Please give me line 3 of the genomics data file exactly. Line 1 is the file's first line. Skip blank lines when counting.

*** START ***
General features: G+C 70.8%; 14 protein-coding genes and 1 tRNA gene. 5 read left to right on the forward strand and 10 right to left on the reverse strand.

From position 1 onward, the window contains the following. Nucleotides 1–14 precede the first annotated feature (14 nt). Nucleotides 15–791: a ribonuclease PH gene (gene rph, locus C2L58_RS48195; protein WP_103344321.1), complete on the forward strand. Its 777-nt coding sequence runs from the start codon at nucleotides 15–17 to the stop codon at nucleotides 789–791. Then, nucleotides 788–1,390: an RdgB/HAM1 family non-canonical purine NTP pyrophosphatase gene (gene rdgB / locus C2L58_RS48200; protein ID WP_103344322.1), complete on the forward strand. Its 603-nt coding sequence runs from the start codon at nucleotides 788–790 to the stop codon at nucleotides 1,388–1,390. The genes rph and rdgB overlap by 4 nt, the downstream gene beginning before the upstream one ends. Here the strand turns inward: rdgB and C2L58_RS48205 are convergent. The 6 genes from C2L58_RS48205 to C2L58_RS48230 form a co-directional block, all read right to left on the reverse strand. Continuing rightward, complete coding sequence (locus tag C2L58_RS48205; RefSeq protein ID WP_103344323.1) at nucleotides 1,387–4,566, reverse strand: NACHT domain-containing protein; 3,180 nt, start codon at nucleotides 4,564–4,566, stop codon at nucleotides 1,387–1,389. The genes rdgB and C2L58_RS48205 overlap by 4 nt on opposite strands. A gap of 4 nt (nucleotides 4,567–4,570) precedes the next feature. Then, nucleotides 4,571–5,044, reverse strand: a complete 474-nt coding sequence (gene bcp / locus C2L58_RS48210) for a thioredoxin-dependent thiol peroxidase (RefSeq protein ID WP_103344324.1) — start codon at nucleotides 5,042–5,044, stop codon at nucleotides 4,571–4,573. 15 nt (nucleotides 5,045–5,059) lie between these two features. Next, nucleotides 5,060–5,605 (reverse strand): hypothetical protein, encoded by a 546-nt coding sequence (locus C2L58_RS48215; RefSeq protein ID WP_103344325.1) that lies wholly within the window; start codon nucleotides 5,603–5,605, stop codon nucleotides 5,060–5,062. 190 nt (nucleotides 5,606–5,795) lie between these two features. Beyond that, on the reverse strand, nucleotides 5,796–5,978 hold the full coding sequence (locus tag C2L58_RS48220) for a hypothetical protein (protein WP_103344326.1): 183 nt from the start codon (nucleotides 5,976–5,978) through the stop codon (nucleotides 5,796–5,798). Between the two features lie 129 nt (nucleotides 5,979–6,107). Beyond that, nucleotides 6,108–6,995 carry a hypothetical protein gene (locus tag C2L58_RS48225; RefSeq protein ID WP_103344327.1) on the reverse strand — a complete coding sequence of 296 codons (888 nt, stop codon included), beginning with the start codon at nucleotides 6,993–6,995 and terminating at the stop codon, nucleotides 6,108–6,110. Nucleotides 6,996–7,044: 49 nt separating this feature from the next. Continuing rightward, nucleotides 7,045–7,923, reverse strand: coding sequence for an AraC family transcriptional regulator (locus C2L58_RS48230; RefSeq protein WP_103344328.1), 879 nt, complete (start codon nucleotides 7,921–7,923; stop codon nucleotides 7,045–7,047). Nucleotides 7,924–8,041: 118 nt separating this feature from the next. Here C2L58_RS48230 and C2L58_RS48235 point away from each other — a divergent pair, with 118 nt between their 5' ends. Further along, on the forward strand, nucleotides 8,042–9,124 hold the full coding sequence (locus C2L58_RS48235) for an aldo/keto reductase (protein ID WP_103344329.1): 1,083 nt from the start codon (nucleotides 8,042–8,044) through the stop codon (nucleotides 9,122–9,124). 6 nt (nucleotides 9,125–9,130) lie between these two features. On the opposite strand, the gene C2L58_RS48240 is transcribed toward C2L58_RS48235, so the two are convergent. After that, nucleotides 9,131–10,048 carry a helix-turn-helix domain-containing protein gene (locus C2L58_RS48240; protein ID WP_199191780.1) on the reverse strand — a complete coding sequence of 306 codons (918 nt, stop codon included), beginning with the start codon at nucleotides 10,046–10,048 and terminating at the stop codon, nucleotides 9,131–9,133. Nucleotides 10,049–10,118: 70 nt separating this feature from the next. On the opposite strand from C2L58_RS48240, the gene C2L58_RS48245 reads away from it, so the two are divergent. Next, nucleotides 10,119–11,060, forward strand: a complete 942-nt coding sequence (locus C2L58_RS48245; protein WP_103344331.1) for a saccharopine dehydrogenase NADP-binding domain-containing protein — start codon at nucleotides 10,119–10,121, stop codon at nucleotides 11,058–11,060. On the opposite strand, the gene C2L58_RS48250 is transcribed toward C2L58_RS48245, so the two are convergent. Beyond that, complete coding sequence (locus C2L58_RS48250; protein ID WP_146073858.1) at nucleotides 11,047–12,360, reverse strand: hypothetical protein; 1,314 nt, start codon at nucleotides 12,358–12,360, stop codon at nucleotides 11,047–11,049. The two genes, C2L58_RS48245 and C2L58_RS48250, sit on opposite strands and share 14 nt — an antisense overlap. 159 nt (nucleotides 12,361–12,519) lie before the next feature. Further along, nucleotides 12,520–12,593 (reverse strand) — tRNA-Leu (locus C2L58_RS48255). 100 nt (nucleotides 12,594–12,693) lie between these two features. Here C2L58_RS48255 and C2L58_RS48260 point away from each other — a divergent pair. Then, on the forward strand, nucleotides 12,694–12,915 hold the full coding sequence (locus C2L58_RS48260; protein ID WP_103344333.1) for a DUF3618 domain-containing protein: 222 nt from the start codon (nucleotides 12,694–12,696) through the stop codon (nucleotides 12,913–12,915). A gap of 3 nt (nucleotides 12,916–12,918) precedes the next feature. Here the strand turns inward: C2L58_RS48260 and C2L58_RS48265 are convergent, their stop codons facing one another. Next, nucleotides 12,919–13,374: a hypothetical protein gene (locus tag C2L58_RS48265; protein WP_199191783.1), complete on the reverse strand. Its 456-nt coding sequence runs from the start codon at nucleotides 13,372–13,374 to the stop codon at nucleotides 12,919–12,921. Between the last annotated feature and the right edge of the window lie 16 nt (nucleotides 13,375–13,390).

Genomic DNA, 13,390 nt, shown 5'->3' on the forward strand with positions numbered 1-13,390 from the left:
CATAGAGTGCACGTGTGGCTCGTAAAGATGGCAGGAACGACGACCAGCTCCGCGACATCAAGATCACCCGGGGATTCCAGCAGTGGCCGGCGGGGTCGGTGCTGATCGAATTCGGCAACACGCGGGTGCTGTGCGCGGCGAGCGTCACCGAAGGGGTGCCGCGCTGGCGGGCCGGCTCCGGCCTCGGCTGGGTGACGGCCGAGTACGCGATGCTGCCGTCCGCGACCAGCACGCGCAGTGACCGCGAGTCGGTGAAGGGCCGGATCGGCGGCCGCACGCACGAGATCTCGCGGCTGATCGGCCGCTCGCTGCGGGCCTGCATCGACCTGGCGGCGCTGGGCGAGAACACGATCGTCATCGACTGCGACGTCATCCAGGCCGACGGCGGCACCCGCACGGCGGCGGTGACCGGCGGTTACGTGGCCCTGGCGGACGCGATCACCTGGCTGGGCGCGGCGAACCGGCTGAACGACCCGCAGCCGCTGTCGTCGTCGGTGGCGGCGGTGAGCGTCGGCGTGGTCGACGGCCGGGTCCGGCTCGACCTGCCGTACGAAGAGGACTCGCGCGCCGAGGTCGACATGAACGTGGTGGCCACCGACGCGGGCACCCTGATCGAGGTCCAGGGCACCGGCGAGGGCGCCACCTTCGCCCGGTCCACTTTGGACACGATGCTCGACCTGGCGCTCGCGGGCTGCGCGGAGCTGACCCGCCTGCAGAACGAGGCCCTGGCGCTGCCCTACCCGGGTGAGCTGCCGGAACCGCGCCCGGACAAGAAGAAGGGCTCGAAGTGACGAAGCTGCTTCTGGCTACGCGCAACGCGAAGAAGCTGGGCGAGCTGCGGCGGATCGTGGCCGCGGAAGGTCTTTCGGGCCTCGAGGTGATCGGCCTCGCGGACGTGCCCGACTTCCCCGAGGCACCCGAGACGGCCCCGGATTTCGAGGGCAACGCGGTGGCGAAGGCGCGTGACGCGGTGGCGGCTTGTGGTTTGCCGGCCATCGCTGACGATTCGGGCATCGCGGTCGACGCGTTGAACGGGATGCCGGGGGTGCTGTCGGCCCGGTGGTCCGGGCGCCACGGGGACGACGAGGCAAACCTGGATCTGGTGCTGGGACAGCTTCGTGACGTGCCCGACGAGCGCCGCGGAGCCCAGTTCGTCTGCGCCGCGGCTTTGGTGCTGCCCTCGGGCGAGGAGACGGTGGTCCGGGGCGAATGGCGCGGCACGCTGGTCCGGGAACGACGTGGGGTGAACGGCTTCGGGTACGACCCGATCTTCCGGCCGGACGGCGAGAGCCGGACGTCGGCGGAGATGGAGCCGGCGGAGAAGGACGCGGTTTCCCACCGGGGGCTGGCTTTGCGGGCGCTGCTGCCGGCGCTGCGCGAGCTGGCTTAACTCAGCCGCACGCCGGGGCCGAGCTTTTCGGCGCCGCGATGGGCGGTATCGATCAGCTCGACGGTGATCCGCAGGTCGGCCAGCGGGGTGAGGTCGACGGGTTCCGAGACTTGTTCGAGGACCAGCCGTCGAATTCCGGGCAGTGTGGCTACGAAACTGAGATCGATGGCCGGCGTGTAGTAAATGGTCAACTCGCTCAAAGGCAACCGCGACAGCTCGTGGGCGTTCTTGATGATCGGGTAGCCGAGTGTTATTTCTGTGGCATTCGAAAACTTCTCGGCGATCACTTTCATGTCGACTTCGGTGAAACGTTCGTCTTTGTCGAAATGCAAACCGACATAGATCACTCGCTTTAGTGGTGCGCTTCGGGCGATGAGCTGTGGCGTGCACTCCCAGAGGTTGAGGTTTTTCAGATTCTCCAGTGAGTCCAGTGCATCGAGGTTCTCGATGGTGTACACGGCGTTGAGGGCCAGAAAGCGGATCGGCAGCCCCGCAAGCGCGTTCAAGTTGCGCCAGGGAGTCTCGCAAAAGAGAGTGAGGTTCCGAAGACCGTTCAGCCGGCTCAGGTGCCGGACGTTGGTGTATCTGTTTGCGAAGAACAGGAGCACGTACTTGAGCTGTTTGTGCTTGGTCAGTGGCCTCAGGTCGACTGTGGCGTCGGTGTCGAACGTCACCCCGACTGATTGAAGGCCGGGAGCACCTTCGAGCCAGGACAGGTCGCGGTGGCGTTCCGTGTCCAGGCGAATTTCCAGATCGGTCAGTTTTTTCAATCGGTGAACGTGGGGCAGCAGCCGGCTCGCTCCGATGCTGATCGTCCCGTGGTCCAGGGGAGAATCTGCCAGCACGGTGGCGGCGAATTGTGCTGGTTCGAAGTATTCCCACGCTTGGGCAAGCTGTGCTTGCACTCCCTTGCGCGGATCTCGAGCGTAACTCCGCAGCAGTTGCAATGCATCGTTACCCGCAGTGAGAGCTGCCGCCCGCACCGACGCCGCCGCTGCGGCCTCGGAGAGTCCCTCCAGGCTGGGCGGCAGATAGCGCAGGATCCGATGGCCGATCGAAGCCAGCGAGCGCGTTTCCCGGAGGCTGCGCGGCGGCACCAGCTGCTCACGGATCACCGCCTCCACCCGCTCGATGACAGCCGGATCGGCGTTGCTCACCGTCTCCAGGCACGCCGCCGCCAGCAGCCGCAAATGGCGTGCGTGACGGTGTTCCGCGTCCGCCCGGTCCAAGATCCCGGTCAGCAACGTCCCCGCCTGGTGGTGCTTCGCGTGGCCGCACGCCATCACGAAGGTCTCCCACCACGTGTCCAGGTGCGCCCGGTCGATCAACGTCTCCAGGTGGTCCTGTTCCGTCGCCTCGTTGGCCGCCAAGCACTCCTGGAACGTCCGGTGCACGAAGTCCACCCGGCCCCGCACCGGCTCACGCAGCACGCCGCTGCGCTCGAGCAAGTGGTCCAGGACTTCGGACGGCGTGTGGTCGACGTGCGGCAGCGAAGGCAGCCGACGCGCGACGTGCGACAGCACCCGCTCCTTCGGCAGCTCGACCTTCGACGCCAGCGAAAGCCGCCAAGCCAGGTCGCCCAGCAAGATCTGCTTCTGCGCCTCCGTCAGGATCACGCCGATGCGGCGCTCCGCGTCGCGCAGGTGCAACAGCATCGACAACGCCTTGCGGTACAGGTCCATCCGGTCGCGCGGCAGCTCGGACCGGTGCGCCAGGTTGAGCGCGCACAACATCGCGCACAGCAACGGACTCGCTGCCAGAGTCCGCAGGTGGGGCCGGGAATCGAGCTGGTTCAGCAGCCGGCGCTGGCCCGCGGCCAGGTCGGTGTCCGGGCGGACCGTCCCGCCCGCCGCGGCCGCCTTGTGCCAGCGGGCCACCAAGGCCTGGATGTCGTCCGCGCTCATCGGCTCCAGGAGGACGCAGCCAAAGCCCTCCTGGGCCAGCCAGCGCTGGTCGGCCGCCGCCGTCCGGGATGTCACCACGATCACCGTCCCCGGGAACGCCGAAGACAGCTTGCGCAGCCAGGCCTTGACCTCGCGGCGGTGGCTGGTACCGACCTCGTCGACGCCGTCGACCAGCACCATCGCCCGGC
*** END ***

Genomic DNA, 13,390 nt, shown 5'->3' on the forward strand with positions numbered 1-13,390 from the left: